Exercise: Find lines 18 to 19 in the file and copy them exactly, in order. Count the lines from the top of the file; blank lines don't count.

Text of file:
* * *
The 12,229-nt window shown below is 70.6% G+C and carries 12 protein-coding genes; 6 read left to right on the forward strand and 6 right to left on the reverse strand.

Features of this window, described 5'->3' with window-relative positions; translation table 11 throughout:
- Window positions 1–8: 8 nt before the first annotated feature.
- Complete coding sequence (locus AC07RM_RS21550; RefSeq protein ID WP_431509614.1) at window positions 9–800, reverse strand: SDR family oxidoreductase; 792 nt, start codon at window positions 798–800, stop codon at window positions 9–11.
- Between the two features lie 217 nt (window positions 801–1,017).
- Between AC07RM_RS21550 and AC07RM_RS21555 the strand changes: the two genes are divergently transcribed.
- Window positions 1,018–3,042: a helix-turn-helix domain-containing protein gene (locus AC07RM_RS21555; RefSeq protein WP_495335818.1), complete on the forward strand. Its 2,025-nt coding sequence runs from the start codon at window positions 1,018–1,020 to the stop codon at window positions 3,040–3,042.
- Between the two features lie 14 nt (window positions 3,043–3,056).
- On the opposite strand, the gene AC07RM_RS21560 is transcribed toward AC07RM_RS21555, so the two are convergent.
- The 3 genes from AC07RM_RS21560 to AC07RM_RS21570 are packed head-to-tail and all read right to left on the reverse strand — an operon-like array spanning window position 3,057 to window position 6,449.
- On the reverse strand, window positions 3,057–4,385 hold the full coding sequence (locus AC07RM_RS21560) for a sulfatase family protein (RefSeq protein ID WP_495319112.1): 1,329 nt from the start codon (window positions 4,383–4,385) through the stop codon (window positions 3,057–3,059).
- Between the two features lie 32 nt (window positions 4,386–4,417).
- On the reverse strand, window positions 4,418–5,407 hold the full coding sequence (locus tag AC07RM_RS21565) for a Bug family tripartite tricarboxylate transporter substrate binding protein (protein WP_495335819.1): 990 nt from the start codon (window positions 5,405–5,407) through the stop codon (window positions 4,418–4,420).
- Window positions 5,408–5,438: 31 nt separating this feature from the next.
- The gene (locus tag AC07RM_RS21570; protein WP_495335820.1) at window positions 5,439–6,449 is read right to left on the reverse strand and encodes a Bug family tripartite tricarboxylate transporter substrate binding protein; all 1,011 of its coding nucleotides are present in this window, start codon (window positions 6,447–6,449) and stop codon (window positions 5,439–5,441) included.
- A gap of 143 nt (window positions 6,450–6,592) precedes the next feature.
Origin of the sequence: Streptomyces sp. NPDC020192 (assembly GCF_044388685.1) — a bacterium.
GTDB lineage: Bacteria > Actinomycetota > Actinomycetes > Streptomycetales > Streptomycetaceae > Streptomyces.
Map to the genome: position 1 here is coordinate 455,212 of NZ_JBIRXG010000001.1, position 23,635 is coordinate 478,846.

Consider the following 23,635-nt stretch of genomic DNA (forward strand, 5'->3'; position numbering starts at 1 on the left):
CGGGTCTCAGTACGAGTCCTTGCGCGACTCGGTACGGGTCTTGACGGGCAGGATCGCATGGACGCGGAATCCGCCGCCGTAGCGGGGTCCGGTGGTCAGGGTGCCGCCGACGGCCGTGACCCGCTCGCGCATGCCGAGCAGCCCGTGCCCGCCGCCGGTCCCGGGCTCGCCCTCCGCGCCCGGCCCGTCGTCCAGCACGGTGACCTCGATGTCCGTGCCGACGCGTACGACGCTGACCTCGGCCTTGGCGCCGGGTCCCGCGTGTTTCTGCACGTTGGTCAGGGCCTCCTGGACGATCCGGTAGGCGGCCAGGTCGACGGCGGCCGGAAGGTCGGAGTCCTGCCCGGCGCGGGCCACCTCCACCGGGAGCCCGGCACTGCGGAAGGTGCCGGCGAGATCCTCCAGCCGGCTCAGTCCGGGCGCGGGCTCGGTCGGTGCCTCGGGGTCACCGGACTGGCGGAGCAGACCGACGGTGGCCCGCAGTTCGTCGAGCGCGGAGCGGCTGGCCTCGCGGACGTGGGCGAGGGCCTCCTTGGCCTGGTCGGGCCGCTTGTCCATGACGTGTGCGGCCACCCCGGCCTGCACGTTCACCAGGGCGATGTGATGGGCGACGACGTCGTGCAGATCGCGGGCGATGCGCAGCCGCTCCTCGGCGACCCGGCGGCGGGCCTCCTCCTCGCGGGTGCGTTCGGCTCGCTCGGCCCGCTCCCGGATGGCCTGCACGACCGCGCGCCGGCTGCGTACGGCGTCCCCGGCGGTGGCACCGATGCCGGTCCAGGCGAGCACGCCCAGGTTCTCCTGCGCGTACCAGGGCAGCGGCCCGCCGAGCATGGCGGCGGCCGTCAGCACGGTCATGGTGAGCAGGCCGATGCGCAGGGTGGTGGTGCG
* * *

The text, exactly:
GTDB lineage: Bacteria > Actinomycetota > Actinomycetes > Streptomycetales > Streptomycetaceae > Streptomyces.
Map to the genome: position 1 here is coordinate 455,212 of NZ_JBIRXG010000001.1, position 23,635 is coordinate 478,846.